WASHINGTON, D.C. --- The U.S. Environmental Protection Agency (EPA) has cleared a path for auto manufacturers to make hydrogen-powered fuel-cell cars to meet zero-emission requirements in 11 states, according to a report in the Los Angeles Times. EPA officials signed a waiver that effectively approved amendments adopted in 2003 by the California Air Resources Board. These amendments permit automakers to produce fuel cells as an alternative to battery-powered cars and light trucks previously required by California. Connecticut, Maine, Massachusetts, New York, New Jersey, Oregon, Pennsylvania, Rhode Island, Vermont and Washington have all adopted California's rules. The rule amendments were spurred by legal challenges from the auto manufacturers. Fuel cells employ hydrogen and oxygen to run an electric motor.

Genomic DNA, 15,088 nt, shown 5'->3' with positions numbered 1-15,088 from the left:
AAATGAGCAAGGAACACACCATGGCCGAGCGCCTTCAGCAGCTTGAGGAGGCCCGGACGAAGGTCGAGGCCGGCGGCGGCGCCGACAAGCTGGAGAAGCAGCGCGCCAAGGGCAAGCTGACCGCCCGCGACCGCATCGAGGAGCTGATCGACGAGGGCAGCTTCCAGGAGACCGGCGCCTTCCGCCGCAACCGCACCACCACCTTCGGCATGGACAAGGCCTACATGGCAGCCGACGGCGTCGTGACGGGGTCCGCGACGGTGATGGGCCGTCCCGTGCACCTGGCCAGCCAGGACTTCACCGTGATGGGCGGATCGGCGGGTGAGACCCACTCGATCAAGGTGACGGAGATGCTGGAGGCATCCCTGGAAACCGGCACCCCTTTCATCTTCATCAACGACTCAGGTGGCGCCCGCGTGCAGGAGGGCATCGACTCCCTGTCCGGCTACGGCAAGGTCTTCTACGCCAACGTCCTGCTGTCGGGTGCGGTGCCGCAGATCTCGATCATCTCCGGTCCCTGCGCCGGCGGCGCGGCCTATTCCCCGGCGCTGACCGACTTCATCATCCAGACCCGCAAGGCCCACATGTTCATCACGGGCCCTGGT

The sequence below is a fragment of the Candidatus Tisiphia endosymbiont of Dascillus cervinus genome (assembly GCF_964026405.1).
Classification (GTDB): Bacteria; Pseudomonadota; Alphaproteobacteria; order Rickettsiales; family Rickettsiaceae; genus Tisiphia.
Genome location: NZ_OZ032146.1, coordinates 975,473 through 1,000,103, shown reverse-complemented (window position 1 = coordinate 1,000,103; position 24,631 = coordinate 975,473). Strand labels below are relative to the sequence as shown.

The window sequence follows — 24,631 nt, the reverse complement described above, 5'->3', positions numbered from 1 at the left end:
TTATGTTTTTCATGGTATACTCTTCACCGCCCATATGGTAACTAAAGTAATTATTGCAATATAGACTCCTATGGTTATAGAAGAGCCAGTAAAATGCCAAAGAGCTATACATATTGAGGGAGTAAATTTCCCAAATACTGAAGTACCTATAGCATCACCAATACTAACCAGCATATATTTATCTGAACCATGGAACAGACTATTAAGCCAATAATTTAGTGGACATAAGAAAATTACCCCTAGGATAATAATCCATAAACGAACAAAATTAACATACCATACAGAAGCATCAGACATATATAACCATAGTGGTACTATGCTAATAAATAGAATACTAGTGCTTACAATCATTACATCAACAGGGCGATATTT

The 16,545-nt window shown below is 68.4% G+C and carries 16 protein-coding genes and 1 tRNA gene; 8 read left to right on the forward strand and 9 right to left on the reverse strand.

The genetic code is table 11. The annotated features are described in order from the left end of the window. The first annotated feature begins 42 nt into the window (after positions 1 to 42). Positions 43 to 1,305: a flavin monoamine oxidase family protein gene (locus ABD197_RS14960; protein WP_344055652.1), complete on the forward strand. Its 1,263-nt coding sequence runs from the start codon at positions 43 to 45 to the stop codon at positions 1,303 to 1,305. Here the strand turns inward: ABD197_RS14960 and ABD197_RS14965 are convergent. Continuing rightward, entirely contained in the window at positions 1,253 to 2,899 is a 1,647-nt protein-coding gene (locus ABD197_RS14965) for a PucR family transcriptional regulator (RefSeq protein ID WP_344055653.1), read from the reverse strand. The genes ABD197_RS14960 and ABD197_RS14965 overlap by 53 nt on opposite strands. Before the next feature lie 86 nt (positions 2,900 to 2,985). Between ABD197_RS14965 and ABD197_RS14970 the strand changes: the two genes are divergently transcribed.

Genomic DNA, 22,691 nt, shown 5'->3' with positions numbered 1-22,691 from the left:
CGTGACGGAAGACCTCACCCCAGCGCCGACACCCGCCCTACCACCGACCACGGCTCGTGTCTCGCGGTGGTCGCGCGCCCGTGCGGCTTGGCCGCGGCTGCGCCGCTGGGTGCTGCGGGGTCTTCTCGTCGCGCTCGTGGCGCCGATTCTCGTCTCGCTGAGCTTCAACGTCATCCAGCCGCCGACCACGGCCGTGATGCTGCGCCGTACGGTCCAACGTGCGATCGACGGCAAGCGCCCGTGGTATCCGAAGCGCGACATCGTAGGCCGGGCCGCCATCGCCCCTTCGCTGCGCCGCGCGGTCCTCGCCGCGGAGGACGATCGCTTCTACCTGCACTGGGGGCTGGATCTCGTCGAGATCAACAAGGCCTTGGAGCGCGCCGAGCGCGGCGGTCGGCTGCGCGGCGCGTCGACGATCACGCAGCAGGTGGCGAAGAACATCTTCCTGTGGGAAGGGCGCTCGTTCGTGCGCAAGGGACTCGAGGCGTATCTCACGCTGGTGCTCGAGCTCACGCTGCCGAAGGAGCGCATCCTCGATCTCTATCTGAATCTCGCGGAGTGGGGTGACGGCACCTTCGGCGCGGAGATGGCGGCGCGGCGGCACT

Originally posted on Fleet Financials

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